The starry sky shines not only in the colors of visible light, in the infrared and in the ultraviolet, but also in the light of X-rays, which is blocked by the earth's atmosphere. Despite all the space observatories that have been started, there is still no complete sky catchment in the average radiography radius, between 2 and 10 keV. Rosat provided the photos of the area below. Satellites like Chandra or XMM-Newton observe only individual objects and do not provide a complete overview. Already in June Spektr-RG was leading a rocket of protons on the launch pad. On Saturday, it managed to reach Librationspunkt L2 at 1.5 million kilometers away.
Since the fall of the Soviet Union, it has been the first successful launch of a Russian scientific mission outside Earth's orbit. The last two important missions, Phobos-Grunt is Mars 96 Both failed due to a startup program malfunction. The start message was successful and the separation of the observatory was also received in Germany with a corresponding relief, where one of the two main payloads was developed. Statistically, only 9 launches out of 10 of the proton rocket were successful.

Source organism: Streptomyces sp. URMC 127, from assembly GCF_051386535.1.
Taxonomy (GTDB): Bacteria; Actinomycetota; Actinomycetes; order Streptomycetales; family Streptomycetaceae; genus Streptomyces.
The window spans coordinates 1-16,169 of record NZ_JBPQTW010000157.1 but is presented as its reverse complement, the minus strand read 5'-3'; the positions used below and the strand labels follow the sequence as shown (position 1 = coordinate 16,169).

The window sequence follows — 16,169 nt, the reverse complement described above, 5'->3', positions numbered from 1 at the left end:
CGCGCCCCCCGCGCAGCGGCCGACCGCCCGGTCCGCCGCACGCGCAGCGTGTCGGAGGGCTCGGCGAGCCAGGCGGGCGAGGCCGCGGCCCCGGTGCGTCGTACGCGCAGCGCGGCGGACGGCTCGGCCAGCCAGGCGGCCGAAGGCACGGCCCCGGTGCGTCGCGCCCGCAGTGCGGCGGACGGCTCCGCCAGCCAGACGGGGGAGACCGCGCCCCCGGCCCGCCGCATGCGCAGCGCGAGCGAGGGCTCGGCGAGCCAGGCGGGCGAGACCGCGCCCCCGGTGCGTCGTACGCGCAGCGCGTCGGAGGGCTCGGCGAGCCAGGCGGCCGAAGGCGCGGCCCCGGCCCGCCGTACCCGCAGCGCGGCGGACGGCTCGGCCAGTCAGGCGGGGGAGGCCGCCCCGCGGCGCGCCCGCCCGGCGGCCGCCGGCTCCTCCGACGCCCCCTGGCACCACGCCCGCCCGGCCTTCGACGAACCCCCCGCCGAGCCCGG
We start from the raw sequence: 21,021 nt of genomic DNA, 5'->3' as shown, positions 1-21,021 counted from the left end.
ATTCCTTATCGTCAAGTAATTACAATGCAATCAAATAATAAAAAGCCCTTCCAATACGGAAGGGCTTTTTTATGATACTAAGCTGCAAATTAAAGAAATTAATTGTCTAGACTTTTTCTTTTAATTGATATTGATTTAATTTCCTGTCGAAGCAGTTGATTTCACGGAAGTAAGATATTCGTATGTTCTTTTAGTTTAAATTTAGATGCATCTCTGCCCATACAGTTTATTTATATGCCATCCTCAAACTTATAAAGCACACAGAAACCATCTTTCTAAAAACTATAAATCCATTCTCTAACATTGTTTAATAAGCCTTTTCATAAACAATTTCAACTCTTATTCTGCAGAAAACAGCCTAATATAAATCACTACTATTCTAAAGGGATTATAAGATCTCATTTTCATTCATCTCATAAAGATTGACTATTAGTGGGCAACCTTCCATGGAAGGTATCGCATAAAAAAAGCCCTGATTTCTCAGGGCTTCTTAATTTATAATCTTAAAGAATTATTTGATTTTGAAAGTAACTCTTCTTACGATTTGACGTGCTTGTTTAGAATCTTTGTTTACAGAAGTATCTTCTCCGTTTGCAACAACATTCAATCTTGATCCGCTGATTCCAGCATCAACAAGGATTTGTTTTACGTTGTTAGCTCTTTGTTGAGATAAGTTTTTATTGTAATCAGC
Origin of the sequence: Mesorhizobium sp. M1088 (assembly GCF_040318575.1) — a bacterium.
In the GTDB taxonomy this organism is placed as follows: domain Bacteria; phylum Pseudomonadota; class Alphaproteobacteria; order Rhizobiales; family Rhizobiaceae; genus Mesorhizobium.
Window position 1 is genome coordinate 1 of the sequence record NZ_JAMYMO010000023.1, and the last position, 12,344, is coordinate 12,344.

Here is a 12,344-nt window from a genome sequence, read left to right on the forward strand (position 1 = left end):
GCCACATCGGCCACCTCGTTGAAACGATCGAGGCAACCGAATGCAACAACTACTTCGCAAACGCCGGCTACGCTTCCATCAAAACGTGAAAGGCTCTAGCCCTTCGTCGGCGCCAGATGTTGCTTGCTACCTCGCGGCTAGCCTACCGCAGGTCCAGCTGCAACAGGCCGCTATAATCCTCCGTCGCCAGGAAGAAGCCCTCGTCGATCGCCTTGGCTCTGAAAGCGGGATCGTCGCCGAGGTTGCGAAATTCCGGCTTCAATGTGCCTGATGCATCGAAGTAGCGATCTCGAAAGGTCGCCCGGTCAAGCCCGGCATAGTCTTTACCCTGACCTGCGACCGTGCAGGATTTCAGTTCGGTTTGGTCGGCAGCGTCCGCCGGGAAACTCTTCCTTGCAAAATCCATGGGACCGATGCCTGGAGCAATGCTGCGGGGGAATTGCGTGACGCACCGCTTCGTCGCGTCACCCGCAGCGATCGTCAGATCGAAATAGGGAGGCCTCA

The mission's history dates back to 1987, when the Soviet Union sought the scientific uses of the 72Kh6 military satellite used to monitor ballistic missile launches from a highly elliptical orbit. It had to be precisely focused on the objectives, providing a good platform for space telescopes: Spektr-RG had already been planned as an international mission, involving over 20 partner countries throughout history, including Germany.
15 different tools should be able to make panoramas and detail shots. Spectrometers should perform more accurate analyzes and detect other gamma-ray burst detectors. Originally the departure was scheduled for 1993. But the financial problems and the collapse of the Soviet Union delayed the project in favor of Mars 96.
After the failure of Mars 96 Spektr-RG should be placed at the top of the budget for Russian space research. But after the national bankruptcy of 1998, the state practically did not make funds available. It is said that the international partners have already invested around 300 million dollars at that time.
The partial compensation was the beginning of the International gamma ray integrator offered with a rocket of protons and executed in 2002. Furthermore, the interest fell as observers like Chandra and XMM-Newton covered much of the same capabilities. But they did not provide overview shots.